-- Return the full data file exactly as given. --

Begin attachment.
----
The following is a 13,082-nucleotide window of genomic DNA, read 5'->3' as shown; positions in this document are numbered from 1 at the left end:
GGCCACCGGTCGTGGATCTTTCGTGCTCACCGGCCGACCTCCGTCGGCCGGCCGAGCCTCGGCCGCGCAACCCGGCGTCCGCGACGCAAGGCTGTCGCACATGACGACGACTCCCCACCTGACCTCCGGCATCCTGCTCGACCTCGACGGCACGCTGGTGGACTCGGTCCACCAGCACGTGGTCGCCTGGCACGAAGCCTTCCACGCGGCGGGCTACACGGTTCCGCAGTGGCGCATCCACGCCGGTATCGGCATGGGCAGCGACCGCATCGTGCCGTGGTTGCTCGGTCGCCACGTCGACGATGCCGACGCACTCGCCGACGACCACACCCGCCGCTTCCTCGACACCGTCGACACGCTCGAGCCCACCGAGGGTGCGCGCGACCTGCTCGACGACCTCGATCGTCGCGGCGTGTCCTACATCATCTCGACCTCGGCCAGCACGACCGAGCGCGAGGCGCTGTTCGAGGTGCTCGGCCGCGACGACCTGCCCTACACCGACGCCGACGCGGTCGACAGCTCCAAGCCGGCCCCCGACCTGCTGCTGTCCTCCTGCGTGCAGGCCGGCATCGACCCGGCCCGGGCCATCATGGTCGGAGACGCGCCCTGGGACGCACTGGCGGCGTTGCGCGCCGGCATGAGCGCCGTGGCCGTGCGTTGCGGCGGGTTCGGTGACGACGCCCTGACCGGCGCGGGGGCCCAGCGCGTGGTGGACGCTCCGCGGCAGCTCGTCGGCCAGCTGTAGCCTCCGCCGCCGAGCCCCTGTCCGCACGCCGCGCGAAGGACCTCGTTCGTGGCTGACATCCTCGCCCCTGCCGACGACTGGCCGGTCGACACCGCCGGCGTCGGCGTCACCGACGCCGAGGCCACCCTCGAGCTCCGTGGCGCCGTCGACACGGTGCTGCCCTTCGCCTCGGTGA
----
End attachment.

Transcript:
The following is a 13,082-nucleotide window of genomic DNA, read 5'->3' as shown; positions in this document are numbered from 1 at the left end:
GGCCACCGGTCGTGGATCTTTCGTGCTCACCGGCCGACCTCCGTCGGCCGGCCGAGCCTCGGCCGCGCAACCCGGCGTCCGCGACGCAAGGCTGTCGCACATGACGACGACTCCCCACCTGACCTCCGGCATCCTGCTCGACCTCGACGGCACGCTGGTGGACTCGGTCCACCAGCACGTGGTCGCCTGGCACGAAGCCTTCCACGCGGCGGGCTACACGGTTCCGCAGTGGCGCATCCACGCCGGTATCGGCATGGGCAGCGACCGCATCGTGCCGTGGTTGCTCGGTCGCCACGTCGACGATGCCGACGCACTCGCCGACGACCACACCCGCCGCTTCCTCGACACCGTCGACACGCTCGAGCCCACCGAGGGTGCGCGCGACCTGCTCGACGACCTCGATCGTCGCGGCGTGTCCTACATCATCTCGACCTCGGCCAGCACGACCGAGCGCGAGGCGCTGTTCGAGGTGCTCGGCCGCGACGACCTGCCCTACACCGACGCCGACGCGGTCGACAGCTCCAAGCCGGCCCCCGACCTGCTGCTGTCCTCCTGCGTGCAGGCCGGCATCGACCCGGCCCGGGCCATCATGGTCGGAGACGCGCCCTGGGACGCACTGGCGGCGTTGCGCGCCGGCATGAGCGCCGTGGCCGTGCGTTGCGGCGGGTTCGGTGACGACGCCCTGACCGGCGCGGGGGCCCAGCGCGTGGTGGACGCTCCGCGGCAGCTCGTCGGCCAGCTGTAGCCTCCGCCGCCGAGCCCCTGTCCGCACGCCGCGCGAAGGACCTCGTTCGTGGCTGACATCCTCGCCCCTGCCGACGACTGGCCGGTCGACACCGCCGGCGTCGGCGTCACCGACGCCGAGGCCACCCTCGAGCTCCGTGGCGCCGTCGACACGGTGCTGCCCTTCGCCTCGGTGA